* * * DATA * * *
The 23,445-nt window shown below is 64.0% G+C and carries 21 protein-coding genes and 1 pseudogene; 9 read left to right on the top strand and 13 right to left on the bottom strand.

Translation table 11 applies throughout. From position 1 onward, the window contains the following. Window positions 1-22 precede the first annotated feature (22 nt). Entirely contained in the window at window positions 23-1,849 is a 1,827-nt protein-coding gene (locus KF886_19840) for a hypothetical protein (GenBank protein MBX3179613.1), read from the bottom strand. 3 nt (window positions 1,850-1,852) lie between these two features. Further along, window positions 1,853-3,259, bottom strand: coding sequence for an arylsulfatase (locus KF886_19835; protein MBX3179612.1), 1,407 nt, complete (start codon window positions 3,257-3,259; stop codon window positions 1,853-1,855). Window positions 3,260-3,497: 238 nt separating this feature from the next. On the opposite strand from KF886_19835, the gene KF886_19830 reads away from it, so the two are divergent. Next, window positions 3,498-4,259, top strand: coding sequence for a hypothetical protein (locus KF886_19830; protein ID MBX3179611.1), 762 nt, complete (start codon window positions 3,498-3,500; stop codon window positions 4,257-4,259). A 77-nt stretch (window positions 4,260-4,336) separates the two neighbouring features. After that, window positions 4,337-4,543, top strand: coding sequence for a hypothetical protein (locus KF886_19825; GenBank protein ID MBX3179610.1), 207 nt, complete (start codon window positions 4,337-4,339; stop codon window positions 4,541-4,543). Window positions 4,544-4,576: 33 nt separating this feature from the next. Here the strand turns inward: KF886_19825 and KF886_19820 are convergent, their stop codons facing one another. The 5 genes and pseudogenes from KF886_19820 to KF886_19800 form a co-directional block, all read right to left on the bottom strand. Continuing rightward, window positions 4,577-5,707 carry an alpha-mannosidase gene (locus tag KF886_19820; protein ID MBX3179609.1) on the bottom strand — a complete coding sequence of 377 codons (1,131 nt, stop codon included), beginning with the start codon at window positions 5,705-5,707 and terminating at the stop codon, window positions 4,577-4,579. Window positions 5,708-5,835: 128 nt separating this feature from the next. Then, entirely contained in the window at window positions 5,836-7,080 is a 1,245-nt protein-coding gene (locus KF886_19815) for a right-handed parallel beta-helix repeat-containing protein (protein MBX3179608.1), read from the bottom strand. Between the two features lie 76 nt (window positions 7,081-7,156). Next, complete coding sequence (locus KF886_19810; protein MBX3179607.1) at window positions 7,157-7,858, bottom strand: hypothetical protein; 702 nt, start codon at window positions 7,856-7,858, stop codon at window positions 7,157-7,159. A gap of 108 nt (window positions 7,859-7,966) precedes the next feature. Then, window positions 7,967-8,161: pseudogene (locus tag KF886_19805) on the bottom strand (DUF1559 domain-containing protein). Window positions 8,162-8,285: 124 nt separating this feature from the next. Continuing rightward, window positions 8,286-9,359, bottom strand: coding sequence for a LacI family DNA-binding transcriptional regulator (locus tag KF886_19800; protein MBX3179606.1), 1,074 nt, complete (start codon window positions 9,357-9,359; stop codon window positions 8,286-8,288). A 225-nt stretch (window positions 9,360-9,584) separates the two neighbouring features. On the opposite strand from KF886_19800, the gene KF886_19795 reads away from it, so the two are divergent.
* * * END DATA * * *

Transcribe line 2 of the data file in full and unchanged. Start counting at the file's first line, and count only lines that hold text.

Translation table 11 applies throughout. From position 1 onward, the window contains the following. Window positions 1-22 precede the first annotated feature (22 nt). Entirely contained in the window at window positions 23-1,849 is a 1,827-nt protein-coding gene (locus KF886_19840) for a hypothetical protein (GenBank protein MBX3179613.1), read from the bottom strand. 3 nt (window positions 1,850-1,852) lie between these two features. Further along, window positions 1,853-3,259, bottom strand: coding sequence for an arylsulfatase (locus KF886_19835; protein MBX3179612.1), 1,407 nt, complete (start codon window positions 3,257-3,259; stop codon window positions 1,853-1,855). Window positions 3,260-3,497: 238 nt separating this feature from the next. On the opposite strand from KF886_19835, the gene KF886_19830 reads away from it, so the two are divergent. Next, window positions 3,498-4,259, top strand: coding sequence for a hypothetical protein (locus KF886_19830; protein ID MBX3179611.1), 762 nt, complete (start codon window positions 3,498-3,500; stop codon window positions 4,257-4,259). A 77-nt stretch (window positions 4,260-4,336) separates the two neighbouring features. After that, window positions 4,337-4,543, top strand: coding sequence for a hypothetical protein (locus KF886_19825; GenBank protein ID MBX3179610.1), 207 nt, complete (start codon window positions 4,337-4,339; stop codon window positions 4,541-4,543). Window positions 4,544-4,576: 33 nt separating this feature from the next. Here the strand turns inward: KF886_19825 and KF886_19820 are convergent, their stop codons facing one another. The 5 genes and pseudogenes from KF886_19820 to KF886_19800 form a co-directional block, all read right to left on the bottom strand. Continuing rightward, window positions 4,577-5,707 carry an alpha-mannosidase gene (locus tag KF886_19820; protein ID MBX3179609.1) on the bottom strand — a complete coding sequence of 377 codons (1,131 nt, stop codon included), beginning with the start codon at window positions 5,705-5,707 and terminating at the stop codon, window positions 4,577-4,579. Window positions 5,708-5,835: 128 nt separating this feature from the next. Then, entirely contained in the window at window positions 5,836-7,080 is a 1,245-nt protein-coding gene (locus KF886_19815) for a right-handed parallel beta-helix repeat-containing protein (protein MBX3179608.1), read from the bottom strand. Between the two features lie 76 nt (window positions 7,081-7,156). Next, complete coding sequence (locus KF886_19810; protein MBX3179607.1) at window positions 7,157-7,858, bottom strand: hypothetical protein; 702 nt, start codon at window positions 7,856-7,858, stop codon at window positions 7,157-7,159. A gap of 108 nt (window positions 7,859-7,966) precedes the next feature. Then, window positions 7,967-8,161: pseudogene (locus tag KF886_19805) on the bottom strand (DUF1559 domain-containing protein). Window positions 8,162-8,285: 124 nt separating this feature from the next. Continuing rightward, window positions 8,286-9,359, bottom strand: coding sequence for a LacI family DNA-binding transcriptional regulator (locus tag KF886_19800; protein MBX3179606.1), 1,074 nt, complete (start codon window positions 9,357-9,359; stop codon window positions 8,286-8,288). A 225-nt stretch (window positions 9,360-9,584) separates the two neighbouring features. On the opposite strand from KF886_19800, the gene KF886_19795 reads away from it, so the two are divergent.